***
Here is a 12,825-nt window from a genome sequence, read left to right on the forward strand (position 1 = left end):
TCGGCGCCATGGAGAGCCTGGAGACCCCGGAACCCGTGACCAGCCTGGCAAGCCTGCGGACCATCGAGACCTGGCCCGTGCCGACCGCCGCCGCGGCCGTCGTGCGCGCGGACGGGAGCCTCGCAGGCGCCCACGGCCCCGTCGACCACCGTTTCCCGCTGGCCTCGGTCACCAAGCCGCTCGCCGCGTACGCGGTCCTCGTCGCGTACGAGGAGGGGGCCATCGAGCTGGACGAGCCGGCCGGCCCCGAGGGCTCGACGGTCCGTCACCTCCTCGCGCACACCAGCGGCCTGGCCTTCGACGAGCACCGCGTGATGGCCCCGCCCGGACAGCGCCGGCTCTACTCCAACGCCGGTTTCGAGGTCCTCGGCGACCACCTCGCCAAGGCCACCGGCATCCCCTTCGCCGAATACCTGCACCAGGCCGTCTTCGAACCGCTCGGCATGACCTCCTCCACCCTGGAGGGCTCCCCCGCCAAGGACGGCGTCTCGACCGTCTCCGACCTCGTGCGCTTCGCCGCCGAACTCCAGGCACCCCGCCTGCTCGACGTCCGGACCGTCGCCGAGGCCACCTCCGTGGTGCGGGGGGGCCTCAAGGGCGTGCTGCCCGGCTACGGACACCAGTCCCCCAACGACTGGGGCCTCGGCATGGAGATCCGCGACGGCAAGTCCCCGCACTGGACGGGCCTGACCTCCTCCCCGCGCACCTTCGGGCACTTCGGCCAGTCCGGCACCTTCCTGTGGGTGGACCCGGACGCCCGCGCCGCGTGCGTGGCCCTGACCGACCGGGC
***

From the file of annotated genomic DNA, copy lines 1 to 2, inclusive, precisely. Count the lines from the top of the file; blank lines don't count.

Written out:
Here is a 12,825-nt window from a genome sequence, read left to right on the forward strand (position 1 = left end):
TCGGCGCCATGGAGAGCCTGGAGACCCCGGAACCCGTGACCAGCCTGGCAAGCCTGCGGACCATCGAGACCTGGCCCGTGCCGACCGCCGCCGCGGCCGTCGTGCGCGCGGACGGGAGCCTCGCAGGCGCCCACGGCCCCGTCGACCACCGTTTCCCGCTGGCCTCGGTCACCAAGCCGCTCGCCGCGTACGCGGTCCTCGTCGCGTACGAGGAGGGGGCCATCGAGCTGGACGAGCCGGCCGGCCCCGAGGGCTCGACGGTCCGTCACCTCCTCGCGCACACCAGCGGCCTGGCCTTCGACGAGCACCGCGTGATGGCCCCGCCCGGACAGCGCCGGCTCTACTCCAACGCCGGTTTCGAGGTCCTCGGCGACCACCTCGCCAAGGCCACCGGCATCCCCTTCGCCGAATACCTGCACCAGGCCGTCTTCGAACCGCTCGGCATGACCTCCTCCACCCTGGAGGGCTCCCCCGCCAAGGACGGCGTCTCGACCGTCTCCGACCTCGTGCGCTTCGCCGCCGAACTCCAGGCACCCCGCCTGCTCGACGTCCGGACCGTCGCCGAGGCCACCTCCGTGGTGCGGGGGGGCCTCAAGGGCGTGCTGCCCGGCTACGGACACCAGTCCCCCAACGACTGGGGCCTCGGCATGGAGATCCGCGACGGCAAGTCCCCGCACTGGACGGGCCTGACCTCCTCCCCGCGCACCTTCGGGCACTTCGGCCAGTCCGGCACCTTCCTGTGGGTGGACCCGGACGCCCGCGCCGCGTGCGTGGCCCTGACCGACCGGGC